Defense Date


Document Type


Degree Name

Doctor of Philosophy



First Advisor

Jacqueline T. McDonnough

Second Advisor

Lisa Abrams

Third Advisor

Christine Trinter

Fourth Advisor

Meredith Kier


The literature shows that up to 50% of teachers will leave the profession within their first 5 years of teaching (Saka, Southerland, Kittleson, & Hutner, 2013). Although reasons for departure vary, Johnson and Kardos (2005) found schools with high-poverty and high-minority students display excessive rates of teacher turnover. Teacher induction programs were established to assist beginning teachers as they transition into their new professional career in an attempt to increase retention rates. This research aimed to explore beginning teachers from high need schools’ experiences with university-based PLC induction. A total of 23 teachers participated in the induction programs during the 2015 - 2016 academic year. This research provides findings from three different data sources: interview transcripts, surveys, and focus group transcripts. Data was collected to understand beginning teachers’ experience with induction, the types of support offered by the programs, their intentions to remain at their school, and their attitudes towards the method of program delivery.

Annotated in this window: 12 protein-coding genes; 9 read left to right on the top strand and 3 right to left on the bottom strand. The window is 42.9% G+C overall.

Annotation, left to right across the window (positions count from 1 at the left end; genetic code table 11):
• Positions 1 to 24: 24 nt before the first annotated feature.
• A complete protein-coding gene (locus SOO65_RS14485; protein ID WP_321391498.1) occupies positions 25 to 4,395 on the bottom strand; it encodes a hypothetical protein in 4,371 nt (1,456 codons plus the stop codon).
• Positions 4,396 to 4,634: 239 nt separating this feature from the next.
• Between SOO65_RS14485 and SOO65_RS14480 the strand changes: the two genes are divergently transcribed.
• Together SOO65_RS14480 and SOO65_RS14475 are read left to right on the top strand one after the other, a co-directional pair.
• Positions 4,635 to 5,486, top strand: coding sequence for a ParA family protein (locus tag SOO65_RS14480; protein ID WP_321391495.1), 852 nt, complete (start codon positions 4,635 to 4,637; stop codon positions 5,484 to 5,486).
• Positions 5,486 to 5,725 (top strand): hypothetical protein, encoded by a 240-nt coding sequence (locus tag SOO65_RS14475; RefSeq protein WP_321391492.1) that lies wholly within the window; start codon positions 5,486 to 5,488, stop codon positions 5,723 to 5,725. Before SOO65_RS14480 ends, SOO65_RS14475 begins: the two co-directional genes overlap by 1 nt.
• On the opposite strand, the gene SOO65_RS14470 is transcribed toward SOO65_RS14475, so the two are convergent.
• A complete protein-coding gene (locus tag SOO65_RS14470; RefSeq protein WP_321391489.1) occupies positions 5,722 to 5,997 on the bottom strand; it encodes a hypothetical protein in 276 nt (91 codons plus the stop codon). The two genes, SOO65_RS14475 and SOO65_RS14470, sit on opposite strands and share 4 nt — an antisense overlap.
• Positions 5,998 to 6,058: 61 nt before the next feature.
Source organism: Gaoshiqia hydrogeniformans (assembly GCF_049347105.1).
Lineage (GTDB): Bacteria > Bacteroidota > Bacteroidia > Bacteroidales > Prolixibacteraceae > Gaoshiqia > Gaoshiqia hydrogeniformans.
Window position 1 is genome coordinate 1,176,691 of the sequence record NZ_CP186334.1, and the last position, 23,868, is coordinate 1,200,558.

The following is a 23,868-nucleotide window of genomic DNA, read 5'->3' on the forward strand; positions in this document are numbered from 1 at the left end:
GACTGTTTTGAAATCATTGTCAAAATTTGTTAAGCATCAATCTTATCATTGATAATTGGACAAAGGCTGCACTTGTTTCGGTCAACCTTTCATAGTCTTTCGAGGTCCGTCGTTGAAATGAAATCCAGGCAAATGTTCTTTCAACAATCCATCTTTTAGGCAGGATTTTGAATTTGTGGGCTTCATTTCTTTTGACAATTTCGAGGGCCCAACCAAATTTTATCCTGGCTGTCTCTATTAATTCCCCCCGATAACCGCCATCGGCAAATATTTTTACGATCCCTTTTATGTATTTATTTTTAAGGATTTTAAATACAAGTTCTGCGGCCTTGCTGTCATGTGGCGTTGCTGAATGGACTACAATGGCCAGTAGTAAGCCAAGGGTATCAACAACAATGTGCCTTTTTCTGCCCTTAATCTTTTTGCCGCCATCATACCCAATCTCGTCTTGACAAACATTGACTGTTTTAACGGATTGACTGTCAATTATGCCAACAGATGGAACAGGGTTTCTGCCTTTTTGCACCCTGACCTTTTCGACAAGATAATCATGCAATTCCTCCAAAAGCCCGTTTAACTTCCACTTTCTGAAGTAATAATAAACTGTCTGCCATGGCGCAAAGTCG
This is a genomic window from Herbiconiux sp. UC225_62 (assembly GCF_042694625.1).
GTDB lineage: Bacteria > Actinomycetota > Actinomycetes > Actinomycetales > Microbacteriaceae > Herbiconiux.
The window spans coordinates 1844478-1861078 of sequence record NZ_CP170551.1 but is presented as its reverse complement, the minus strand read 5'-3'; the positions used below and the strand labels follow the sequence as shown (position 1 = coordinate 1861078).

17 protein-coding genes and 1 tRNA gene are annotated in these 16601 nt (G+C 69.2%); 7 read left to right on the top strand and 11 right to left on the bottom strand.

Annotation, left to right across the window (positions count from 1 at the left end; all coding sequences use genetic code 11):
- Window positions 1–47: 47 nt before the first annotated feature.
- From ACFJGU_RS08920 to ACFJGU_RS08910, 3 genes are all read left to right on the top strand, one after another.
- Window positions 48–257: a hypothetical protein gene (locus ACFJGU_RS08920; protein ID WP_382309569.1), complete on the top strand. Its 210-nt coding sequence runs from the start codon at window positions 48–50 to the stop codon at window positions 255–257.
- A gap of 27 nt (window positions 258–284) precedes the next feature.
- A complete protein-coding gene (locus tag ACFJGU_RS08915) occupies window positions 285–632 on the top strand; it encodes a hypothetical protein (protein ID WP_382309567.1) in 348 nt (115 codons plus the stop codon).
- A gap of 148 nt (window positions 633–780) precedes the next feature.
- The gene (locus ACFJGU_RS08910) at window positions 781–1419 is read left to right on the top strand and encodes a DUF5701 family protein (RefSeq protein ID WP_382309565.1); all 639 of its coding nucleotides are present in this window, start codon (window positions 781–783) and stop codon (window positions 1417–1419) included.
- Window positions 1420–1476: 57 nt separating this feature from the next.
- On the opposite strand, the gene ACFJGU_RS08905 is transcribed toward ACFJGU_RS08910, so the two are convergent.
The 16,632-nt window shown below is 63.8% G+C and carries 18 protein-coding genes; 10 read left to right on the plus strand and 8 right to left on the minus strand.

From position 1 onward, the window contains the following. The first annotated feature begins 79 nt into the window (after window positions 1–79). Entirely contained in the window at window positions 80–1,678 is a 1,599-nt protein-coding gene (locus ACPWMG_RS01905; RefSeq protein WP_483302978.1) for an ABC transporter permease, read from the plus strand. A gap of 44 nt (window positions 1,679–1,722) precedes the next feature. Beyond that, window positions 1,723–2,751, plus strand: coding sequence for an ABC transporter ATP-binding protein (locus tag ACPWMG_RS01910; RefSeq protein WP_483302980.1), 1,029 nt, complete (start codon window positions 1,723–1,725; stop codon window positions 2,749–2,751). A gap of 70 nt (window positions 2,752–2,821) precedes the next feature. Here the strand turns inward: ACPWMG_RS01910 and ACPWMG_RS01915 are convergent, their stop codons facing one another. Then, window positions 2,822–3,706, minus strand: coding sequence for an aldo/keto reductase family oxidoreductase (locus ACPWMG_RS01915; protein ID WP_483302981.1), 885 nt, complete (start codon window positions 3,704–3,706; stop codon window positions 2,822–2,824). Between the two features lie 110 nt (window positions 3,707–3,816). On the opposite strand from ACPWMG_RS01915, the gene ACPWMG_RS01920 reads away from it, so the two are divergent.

Findings indicate that the majority of the teachers had positive experiences with the two induction programs. Mostly, the teachers felt that induction provided emotional and personal support. According to the novice teachers, administrative support had the largest influence on their intentions to stay or leave their high need schools. As a result, the teachers provided mixed results as to induction’s impact on their decision to stay or leave their current school. Finally, the majority of teachers prefer in-person models to virtual models although there were advantages and disadvantages to both types of programs.


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